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(Telegraph)   Just because you can fly a airliner doesn't mean you can drive an airliner   (telegraph.co.uk) divider line 25
    More: Fail, British Airways, Johannesburg, Johannesburg airport, Oxfam, runways  
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4332 clicks; posted to Main » on 23 Dec 2013 at 9:46 AM (51 weeks ago)   |  Favorite    |   share:  Share on Twitter share via Email Share on Facebook   more»



25 Comments   (+0 »)
   
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2013-12-23 09:49:07 AM  
That's what they get for trying to drift it.
 
2013-12-23 09:53:38 AM  
"...a airliner..."
 
2013-12-23 09:53:48 AM  
Wings... they stick out real far.

/who knew?
 
2013-12-23 09:55:05 AM  
It's coming right at us!

i.telegraph.co.uk
 
2013-12-23 09:55:18 AM  
It kind of does actually.
 
2013-12-23 09:57:13 AM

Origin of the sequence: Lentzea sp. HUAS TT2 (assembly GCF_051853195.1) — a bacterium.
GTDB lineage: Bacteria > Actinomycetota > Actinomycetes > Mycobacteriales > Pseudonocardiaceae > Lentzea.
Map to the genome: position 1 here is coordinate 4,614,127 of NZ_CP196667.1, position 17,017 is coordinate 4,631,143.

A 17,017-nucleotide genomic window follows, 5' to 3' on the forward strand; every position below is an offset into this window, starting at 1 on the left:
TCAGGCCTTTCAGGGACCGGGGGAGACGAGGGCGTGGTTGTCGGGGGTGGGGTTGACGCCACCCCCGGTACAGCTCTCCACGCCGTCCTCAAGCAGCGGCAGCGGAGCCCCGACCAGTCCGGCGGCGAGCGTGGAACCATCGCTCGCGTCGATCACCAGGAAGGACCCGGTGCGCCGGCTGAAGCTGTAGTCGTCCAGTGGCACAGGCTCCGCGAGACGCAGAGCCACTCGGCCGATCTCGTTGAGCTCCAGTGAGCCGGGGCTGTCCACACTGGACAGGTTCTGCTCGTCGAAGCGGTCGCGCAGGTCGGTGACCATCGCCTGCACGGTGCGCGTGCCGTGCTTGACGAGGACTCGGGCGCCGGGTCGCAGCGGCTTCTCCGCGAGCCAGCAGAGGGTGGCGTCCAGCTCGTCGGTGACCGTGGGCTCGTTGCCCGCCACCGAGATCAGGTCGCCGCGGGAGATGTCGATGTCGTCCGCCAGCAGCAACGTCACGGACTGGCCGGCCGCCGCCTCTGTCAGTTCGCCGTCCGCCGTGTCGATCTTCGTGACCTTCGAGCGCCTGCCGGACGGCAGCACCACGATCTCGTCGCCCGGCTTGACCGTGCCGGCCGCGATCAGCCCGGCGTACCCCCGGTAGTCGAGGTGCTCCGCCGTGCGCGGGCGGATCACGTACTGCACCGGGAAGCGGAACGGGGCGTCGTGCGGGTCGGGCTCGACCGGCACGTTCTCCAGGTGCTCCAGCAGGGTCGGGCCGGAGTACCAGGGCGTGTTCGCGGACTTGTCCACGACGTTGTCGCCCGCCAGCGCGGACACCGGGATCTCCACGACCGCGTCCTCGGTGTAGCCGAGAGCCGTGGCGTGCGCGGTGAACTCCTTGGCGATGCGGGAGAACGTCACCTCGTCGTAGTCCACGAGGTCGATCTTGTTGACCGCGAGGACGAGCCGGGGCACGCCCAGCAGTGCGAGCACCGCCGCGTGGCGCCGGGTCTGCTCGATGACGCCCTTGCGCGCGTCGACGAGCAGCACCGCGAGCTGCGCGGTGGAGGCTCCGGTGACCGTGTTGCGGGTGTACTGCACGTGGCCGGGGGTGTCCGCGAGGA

Tweet ftfa:

"Not impressed that first class passengers get off before premium economy during an emergency."

Normal economy passengers can suck it, however.
 
2013-12-23 09:58:36 AM  
That says something about the wing structure of the 747, or of building construction in South Africa, or both.

/There's a Justine Sacco reference to be made here, I'm sure of it.
 
2013-12-23 09:59:29 AM  
pics.imcdb.org
 
2013-12-23 10:00:31 AM  

jonathan_L: Tweet ftfa:

"Not impressed that first class passengers get off before premium economy during an emergency."

Normal economy passengers can suck it, however.